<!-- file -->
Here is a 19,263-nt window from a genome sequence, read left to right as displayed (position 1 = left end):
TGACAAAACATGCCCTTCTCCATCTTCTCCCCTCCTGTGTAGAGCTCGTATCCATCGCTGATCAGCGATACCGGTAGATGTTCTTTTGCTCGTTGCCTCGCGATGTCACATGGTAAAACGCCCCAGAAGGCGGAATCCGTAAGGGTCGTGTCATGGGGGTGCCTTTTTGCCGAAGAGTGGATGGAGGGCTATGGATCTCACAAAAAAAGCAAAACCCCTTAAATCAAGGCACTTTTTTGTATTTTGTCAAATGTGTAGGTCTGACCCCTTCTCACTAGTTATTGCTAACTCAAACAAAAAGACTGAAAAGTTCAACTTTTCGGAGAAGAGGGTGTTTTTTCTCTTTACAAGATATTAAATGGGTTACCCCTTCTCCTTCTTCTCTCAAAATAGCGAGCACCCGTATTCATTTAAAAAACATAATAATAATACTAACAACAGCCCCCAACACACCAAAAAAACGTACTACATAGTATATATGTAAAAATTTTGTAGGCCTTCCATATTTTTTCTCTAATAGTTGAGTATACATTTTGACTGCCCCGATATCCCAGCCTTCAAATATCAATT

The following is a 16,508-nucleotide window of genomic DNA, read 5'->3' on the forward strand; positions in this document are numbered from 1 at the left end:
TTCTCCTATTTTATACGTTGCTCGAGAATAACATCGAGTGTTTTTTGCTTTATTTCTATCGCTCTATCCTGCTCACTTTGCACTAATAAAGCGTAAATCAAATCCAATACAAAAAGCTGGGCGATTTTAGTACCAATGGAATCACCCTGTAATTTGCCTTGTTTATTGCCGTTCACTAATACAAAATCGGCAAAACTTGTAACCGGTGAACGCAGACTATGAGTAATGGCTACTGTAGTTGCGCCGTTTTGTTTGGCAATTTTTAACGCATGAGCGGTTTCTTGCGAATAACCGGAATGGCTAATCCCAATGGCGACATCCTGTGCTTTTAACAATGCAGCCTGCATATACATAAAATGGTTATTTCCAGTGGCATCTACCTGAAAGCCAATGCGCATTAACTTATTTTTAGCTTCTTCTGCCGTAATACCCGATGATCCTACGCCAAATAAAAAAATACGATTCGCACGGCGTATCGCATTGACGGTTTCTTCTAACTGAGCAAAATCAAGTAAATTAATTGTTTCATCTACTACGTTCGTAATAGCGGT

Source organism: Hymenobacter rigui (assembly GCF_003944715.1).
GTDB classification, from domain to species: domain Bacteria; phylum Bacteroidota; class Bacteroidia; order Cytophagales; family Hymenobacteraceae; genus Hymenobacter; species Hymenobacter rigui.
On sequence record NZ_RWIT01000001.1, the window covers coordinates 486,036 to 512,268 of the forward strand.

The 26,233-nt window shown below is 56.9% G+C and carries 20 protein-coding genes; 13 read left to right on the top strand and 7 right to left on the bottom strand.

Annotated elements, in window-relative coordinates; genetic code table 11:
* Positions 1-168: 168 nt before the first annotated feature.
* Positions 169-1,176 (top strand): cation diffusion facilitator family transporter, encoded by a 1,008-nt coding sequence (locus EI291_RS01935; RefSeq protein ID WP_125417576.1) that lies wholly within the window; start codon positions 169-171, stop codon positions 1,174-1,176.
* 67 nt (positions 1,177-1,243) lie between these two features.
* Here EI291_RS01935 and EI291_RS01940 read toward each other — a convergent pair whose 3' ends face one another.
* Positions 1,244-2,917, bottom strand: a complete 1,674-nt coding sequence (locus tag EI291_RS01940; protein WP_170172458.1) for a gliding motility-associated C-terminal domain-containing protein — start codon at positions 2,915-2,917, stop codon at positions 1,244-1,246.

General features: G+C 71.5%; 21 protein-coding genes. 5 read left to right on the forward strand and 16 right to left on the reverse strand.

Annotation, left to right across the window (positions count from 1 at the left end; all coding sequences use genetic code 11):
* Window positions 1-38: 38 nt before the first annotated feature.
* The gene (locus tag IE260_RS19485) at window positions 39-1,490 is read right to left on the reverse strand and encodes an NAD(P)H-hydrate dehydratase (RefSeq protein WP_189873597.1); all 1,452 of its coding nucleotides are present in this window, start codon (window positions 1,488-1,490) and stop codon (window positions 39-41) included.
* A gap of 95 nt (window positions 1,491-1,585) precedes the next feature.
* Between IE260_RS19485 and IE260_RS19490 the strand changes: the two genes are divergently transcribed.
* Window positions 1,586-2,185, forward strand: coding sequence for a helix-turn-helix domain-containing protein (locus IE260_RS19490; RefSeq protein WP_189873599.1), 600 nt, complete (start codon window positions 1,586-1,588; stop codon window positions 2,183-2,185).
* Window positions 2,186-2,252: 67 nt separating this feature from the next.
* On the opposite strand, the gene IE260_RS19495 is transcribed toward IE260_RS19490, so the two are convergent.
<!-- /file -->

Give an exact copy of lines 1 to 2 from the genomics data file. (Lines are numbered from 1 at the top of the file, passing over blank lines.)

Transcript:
Here is a 19,263-nt window from a genome sequence, read left to right as displayed (position 1 = left end):
TGACAAAACATGCCCTTCTCCATCTTCTCCCCTCCTGTGTAGAGCTCGTATCCATCGCTGATCAGCGATACCGGTAGATGTTCTTTTGCTCGTTGCCTCGCGATGTCACATGGTAAAACGCCCCAGAAGGCGGAATCCGTAAGGGTCGTGTCATGGGGGTGCCTTTTTGCCGAAGAGTGGATGGAGGGCTATGGATCTCACAAAAAAAGCAAAACCCCTTAAATCAAGGCACTTTTTTGTATTTTGTCAAATGTGTAGGTCTGACCCCTTCTCACTAGTTATTGCTAACTCAAACAAAAAGACTGAAAAGTTCAACTTTTCGGAGAAGAGGGTGTTTTTTCTCTTTACAAGATATTAAATGGGTTACCCCTTCTCCTTCTTCTCTCAAAATAGCGAGCACCCGTATTCATTTAAAAAACATAATAATAATACTAACAACAGCCCCCAACACACCAAAAAAACGTACTACATAGTATATATGTAAAAATTTTGTAGGCCTTCCATATTTTTTCTCTAATAGTTGAGTATACATTTTGACTGCCCCGATATCCCAGCCTTCAAATATCAATT